By Karthikeyan Sridossan, Executive Vice President- Strategy, Indium Software
It’s still fresh in my memory, walking into the cabin of the business head of a large healthcare carve-out in Southern California, where she was manually signing a pile of cheques that were for reimbursements to providers. It was in 2017 when most of the healthcare leaders have already moved to EFTs, but we had a lot of mid-players like this who were still fine with the legacy approach. Fast Forward, during a casual chat in 2022, the business head was talking about how they not just went to EFT but have the whole claims payment processing now in the Cloud, the whole transformation achieved in a period of just 12 months post-pandemic.
The COVID-19 pandemic accelerated digitalisation by three to four years, at the least. There was also a “speedup” in releasing digital and digitally enhanced offerings. On average, there has been a seven-year increase in the rate at which companies develop digital products and services. In some parts of the world like developed Asia, the leap has been even greater—ten years.
Gartner’s Chris Howard addresses this post-pandemic digitalisation trend by asking, “Why is this digitalisation different from digital before COVID-19?” The answer is pace—the pace of adoption and the urgency to “act quickly with a potentially short window of time.”. I would probably add that this digitisation has permanently redefined how business works, making organisation re-invent their entire business operations from supply to service putting Digital at the front.
This shift is now popularly addressed as the ‘New Normal’, where the message is clear, that businesses must accelerate digital processes or risk their very survival. With survey results indicating that 89% of all companies have already adopted a digital-first business strategy or plan to do so, building digital readiness is no longer optional. It assumes even greater significance in the face of a global market slowdown. The 2008 recession showed that investing in the right ventures is crucial for leading the market. Companies that embraced digital initiatives weathered the storm and emerged stronger. Per research from Gartner , only very few companies, 60 of the largest publicly traded companies in the U.S. and Europe — ended up as winners after the last big turn (the recession that ended in mid-2009). This select few sustained their outperformance for the subsequent decade. When the weather is gloomy, visibility is low and the outcome is uncertain, winners give the best shot to seize the lead.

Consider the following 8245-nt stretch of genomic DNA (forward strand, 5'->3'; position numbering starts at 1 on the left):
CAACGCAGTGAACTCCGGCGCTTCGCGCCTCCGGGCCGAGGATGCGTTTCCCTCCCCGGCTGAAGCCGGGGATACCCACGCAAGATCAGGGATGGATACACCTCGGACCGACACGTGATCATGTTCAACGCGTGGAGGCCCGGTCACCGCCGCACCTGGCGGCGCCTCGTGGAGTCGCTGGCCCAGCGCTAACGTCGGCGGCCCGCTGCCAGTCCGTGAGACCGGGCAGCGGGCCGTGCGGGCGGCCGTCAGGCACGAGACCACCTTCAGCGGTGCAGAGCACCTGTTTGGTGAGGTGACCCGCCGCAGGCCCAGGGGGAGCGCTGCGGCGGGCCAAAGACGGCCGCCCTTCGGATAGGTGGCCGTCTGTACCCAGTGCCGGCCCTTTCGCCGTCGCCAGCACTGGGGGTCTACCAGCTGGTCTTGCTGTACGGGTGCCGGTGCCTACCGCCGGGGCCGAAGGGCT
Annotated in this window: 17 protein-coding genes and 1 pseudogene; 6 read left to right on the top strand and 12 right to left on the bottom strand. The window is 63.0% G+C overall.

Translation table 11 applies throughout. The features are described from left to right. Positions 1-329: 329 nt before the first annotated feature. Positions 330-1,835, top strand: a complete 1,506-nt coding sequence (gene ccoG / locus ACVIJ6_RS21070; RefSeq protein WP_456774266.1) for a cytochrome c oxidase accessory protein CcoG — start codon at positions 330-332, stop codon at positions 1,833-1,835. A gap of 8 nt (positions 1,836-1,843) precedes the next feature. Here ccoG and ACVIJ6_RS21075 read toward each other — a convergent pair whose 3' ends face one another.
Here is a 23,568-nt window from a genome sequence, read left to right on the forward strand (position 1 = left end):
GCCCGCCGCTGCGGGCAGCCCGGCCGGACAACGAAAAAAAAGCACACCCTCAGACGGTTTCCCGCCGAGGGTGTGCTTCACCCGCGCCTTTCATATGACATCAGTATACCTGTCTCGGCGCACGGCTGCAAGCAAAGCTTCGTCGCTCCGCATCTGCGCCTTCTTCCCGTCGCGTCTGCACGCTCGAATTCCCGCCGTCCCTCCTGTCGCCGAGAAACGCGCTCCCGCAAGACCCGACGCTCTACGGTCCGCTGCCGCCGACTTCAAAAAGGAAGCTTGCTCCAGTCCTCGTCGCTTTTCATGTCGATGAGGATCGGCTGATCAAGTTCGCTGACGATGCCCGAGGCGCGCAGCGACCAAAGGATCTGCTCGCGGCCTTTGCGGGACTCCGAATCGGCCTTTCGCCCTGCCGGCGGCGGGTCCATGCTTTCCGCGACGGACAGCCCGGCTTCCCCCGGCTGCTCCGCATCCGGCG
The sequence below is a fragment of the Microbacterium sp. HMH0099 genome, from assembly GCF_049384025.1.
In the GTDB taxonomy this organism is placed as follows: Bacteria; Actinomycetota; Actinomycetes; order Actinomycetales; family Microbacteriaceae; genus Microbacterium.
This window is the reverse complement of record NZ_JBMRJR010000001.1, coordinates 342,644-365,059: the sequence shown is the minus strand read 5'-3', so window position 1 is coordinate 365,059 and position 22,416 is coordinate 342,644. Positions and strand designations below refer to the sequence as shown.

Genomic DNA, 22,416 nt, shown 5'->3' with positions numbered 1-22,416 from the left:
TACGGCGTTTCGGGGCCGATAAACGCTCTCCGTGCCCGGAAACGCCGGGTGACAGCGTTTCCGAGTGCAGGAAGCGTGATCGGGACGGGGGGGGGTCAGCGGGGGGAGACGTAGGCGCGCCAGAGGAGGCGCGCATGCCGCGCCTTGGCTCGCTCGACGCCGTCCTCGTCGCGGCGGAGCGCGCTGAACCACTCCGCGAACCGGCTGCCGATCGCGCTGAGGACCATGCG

While speculators, economists, and even central banks are divided on the possibility of a global recession, previous downturns have shown that by prioritizing digital readiness, companies can better position themselves to navigate the challenges of a possible recession or market slowdown. Digital initiatives are the cornerstone of today’s economy. Given the distinct “triple squeeze” on performance—inflation, skills shortages, and disrupted supplies—it is critical to identify activities that bolster your competitive position.
So, what exactly is digital readiness, and how will it impact your company?
Why Prioritise Digital Readiness?
Digital readiness is the degree to which an organization’s employees are prepared to adapt and manage the digital transformation wave. It includes assessing the employees’ behavioral competencies, digital literacy, and cognitive skills when using information technology. Put simply, “digital readiness” is the organisation’s capacity to use digital technologies to acquire and transmit information while comprehending its benefits and drawbacks.
Key Factors Spurring Business Growth
The first step in the digital transformation process is to evaluate your organisational readiness. This is a crucial step as it paves the way for future decisions. The aim is to avoid superimposing trending technologies without understanding if the organisational systems and processes are ready for them.
Develop efficiencies, increase organisational buy-in /Prepare processes and people